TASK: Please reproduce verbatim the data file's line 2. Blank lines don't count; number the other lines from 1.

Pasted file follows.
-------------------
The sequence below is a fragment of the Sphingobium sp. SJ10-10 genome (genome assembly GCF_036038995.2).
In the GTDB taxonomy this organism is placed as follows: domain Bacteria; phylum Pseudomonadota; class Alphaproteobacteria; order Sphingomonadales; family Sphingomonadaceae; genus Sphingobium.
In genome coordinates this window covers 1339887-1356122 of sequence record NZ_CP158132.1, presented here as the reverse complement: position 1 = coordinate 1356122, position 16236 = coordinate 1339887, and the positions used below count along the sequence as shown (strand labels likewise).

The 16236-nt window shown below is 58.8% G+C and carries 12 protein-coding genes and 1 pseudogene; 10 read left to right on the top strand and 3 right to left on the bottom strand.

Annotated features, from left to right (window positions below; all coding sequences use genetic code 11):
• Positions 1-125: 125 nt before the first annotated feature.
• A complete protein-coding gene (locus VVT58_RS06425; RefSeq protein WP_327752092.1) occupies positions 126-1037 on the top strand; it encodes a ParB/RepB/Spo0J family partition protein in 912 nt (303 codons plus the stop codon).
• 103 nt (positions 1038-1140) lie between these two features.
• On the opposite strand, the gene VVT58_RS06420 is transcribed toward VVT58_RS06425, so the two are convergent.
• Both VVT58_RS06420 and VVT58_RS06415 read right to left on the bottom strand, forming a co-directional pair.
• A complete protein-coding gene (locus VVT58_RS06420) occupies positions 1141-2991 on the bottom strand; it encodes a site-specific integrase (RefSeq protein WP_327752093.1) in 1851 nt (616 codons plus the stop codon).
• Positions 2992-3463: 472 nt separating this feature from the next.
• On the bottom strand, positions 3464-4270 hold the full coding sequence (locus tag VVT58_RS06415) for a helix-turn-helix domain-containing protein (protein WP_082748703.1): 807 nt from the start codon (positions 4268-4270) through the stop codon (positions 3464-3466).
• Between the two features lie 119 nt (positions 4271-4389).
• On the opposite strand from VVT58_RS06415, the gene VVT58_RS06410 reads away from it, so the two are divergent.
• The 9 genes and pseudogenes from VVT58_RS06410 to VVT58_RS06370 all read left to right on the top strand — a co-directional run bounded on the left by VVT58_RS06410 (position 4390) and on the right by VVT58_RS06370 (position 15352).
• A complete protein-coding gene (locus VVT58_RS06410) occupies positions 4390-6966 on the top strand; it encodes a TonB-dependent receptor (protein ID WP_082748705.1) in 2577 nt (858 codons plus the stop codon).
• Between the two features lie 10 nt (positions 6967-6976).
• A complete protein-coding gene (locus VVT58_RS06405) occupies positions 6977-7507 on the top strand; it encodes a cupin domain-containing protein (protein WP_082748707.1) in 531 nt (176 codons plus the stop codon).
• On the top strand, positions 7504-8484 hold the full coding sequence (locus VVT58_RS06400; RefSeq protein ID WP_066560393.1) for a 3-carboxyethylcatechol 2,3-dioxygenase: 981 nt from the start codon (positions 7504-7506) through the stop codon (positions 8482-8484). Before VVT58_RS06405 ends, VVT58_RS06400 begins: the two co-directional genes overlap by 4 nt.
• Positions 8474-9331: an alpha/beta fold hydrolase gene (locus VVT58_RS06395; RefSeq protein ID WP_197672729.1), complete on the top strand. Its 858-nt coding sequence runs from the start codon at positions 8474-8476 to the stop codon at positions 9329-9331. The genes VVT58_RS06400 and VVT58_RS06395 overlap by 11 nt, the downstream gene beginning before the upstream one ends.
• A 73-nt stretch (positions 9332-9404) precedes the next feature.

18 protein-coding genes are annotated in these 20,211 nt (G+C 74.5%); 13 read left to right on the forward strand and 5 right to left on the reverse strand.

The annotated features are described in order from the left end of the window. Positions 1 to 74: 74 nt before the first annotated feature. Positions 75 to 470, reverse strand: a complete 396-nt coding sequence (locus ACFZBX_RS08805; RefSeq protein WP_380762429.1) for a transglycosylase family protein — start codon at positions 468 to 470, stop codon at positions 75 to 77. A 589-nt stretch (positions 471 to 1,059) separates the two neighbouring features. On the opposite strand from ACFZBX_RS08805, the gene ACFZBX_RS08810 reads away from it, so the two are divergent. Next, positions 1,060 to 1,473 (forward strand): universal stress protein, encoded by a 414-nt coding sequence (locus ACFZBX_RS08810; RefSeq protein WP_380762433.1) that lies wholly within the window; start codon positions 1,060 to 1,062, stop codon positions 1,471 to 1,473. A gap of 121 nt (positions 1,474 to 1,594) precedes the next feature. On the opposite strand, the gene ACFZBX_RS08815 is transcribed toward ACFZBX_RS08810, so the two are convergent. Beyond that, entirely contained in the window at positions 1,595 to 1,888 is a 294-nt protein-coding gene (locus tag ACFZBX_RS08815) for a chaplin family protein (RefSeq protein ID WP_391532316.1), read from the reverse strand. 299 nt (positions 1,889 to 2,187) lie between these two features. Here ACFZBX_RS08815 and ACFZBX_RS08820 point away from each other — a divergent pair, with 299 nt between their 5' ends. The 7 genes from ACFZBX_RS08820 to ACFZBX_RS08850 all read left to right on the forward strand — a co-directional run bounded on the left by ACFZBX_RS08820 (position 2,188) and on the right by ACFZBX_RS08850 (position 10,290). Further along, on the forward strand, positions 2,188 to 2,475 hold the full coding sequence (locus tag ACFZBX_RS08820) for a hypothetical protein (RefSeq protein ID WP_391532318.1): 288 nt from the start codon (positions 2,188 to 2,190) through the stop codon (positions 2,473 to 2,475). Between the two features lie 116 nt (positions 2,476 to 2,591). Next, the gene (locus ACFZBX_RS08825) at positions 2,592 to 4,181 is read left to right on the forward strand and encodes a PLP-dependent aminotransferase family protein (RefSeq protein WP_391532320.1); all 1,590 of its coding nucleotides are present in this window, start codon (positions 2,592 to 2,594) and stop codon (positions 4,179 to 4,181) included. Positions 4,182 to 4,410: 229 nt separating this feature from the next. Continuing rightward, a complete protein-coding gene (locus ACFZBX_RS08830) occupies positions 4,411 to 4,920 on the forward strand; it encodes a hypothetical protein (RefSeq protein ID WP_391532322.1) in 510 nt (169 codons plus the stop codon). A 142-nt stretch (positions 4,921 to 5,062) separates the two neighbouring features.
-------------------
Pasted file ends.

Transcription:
In the GTDB taxonomy this organism is placed as follows: domain Bacteria; phylum Pseudomonadota; class Alphaproteobacteria; order Sphingomonadales; family Sphingomonadaceae; genus Sphingobium.